03/18/2010 05:12 am ET Updated May 25, 2011

Palin Is Nixon, Minus The Smarts

Sarah Palin's rhetoric against the East and West Coast elites -- and liberal media -- appeals to aggrieved "ordinary Americans", in her phrase. Sounds like "middle Americans" and "the silent majority." Sarah Palin meet Richard Nixon. So alike. But.

As Palin selectively tours the country with her talking points and book -- one and the same -- she's anything but subtle. Taking off from her famous campaign references to "real Americans" and Obama "paling around with terrorists", she's an exemplar of the politics of resentment, of attempting the political math of addition by division:

-"I believe that what Americans are seeking is not the elitism, the kind of spinelessness that perhaps is made up for that with some kind of elite Ivy League education and a fat resume that's based on anything but hard work and private sector, free enterprise principles." (Palin on The O'Reilly Factor, 11/20/09).

-"The enlightened elites want to tell you to sit down and shut up. But the way forward is to stand and fight." (Palin in Going Rogue).

This is little more than Nixon Redux. He started it in the 1950s, when he famously went after Gov. Adlai Stevenson for his "Ph.D. from Dean Acheson's College of Cowardly Communist Containment" Then in his years in the wilderness from '63-'68 and as president in '69-'73, Nixon stuck closely to the "postitive polarization" strategy honed by young speechwriter Pat Buchanan. He again and again slyly salted the wound of us-them opened up by Vietnam and the Sixties culture wars. "It is my belief that the seeds of civil anarchy would never have taken root in this country had they not been nurtured by scores of respectable Americans: public officials, educators, clergymen, and civil rights leaders as well."

But Palin is, ultimately, no Nixon.

First, RN was vastly more experienced and sophisticated. Her two years as governor of Alaska can't compare to Nixon's two decades-plus of legislative and executive experience by the time of his presidential win, not to mention travels around the world and country at the highest levels. And corrupt antisemite that he was, his worst enemies never questioned his intelligence or skill. Should he have been asked what he reads, he'd have a convincing answer.

Second, RN could feint or go left to appear more mainstream -- see his creation of EPA, OSHA, and advocacy (for a time) of a guaranteed income and affirmative action. When has Palin ever shown such a moderating inclination?

And third, 2008-09 isn't 1968-69. Starting with the Watts riots in 1965 and then continuing with the generational divide of a war with ten times the casualties of Iraq and Afghanistan combined, America was then deeply divided by cavernous cultural and military and racial differences, not Beck's and Limbaugh's faux populist rants in pursuit of ratings. Richard Perlstein's brilliant "Nixonland" last year had chapter and verse about what a different time that was, with all due respect to today's tea-partiers and birthers and budget balancers.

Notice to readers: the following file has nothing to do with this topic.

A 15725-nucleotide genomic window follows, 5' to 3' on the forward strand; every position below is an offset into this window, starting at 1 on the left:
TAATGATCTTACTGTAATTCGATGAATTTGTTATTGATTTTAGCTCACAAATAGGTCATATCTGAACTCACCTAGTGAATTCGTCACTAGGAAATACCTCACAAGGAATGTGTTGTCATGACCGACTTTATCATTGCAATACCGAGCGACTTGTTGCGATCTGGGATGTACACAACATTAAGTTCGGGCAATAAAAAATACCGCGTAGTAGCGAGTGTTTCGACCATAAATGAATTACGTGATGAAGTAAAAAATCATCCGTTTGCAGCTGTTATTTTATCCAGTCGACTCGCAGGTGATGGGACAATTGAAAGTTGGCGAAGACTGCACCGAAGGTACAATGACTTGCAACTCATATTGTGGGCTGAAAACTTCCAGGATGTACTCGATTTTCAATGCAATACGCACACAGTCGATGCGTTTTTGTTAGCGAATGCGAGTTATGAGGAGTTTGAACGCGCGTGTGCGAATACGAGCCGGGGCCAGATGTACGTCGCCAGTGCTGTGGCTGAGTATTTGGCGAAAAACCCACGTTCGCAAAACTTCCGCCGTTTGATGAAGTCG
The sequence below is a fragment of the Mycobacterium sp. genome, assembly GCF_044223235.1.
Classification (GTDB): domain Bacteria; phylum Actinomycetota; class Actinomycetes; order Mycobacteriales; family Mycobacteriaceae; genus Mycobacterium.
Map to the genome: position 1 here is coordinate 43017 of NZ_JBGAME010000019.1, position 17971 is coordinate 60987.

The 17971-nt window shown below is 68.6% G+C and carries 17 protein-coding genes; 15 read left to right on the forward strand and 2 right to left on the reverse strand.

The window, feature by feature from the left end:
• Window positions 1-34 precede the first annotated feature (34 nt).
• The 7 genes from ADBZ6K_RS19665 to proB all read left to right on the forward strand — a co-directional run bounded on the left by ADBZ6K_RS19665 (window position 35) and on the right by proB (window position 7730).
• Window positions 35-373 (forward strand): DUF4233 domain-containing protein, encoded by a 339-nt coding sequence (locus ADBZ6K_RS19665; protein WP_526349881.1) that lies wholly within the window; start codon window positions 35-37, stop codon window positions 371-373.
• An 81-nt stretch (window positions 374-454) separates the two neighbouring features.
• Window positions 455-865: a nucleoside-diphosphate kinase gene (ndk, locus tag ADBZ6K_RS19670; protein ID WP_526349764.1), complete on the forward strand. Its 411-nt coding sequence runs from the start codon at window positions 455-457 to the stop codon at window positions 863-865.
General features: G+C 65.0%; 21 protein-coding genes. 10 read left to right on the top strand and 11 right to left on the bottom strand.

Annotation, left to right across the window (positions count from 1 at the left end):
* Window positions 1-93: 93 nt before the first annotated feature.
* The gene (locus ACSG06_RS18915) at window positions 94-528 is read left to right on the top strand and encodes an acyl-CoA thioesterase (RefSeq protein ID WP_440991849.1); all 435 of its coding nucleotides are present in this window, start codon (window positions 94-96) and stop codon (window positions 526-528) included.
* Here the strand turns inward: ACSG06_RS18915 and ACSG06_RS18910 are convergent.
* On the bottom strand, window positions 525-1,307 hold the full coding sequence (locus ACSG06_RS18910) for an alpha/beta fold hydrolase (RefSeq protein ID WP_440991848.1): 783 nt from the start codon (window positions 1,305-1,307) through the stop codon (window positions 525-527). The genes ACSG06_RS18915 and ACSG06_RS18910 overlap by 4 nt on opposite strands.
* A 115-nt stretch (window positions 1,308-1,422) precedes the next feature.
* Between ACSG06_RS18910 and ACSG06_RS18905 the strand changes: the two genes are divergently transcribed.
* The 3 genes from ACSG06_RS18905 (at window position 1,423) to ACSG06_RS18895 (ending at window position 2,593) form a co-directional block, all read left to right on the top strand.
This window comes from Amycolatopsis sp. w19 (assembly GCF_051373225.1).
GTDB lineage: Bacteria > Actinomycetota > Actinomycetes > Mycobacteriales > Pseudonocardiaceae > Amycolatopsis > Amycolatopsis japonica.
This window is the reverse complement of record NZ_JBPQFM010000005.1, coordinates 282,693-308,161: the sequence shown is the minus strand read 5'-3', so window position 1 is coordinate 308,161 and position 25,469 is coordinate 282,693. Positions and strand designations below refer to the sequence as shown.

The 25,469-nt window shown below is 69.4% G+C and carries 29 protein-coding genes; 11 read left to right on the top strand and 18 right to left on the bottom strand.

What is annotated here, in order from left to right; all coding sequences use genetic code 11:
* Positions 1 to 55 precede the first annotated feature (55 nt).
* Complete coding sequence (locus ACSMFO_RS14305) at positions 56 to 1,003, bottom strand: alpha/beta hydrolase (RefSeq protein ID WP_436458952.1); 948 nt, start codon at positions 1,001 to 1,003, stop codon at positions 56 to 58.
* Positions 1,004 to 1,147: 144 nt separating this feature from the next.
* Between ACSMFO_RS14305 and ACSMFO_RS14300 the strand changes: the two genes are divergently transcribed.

So Palin may have 100% recognition and a devoted base, but she lacks the skill and era to become a serious presidential contender. Sure other conservative Republicans will try to straddle the Right and the Center to win a conservative nomination and then an non-conservative general election, but she's too light and unpopular to pull that off. When a national politician is, say, a little known Jimmy Carter at 3% in national polls, s/he has the potential to grow into a serious candidate with both the right theme and an early primary win. But when you start nationally with a 53%-28% favorable-unfavorable ratio in the September, 2008 Gallup Poll, yet now you're down to 34%-55% (Bloomberg), you're in Gingrich territory, always able to get on Fox but not dig out of a deep hole dug by the shovel of a polarizing personality.

Palin therefore could theoretically win a plurality of Iowa Republicans (where her favorables among only Republicans are at Huckabee/Romney levels) but, unlike Nixon at the height of LBJ's Vietnam War, not an electoral college majority. She's a bona fide celebrity, not a bona fide general election candidate. She can sell 2 million books but not win 60 million votes. And if she is lured by the adoring crowds of 2009 into running in 2012, she'll only spark a bonfire to her vanity.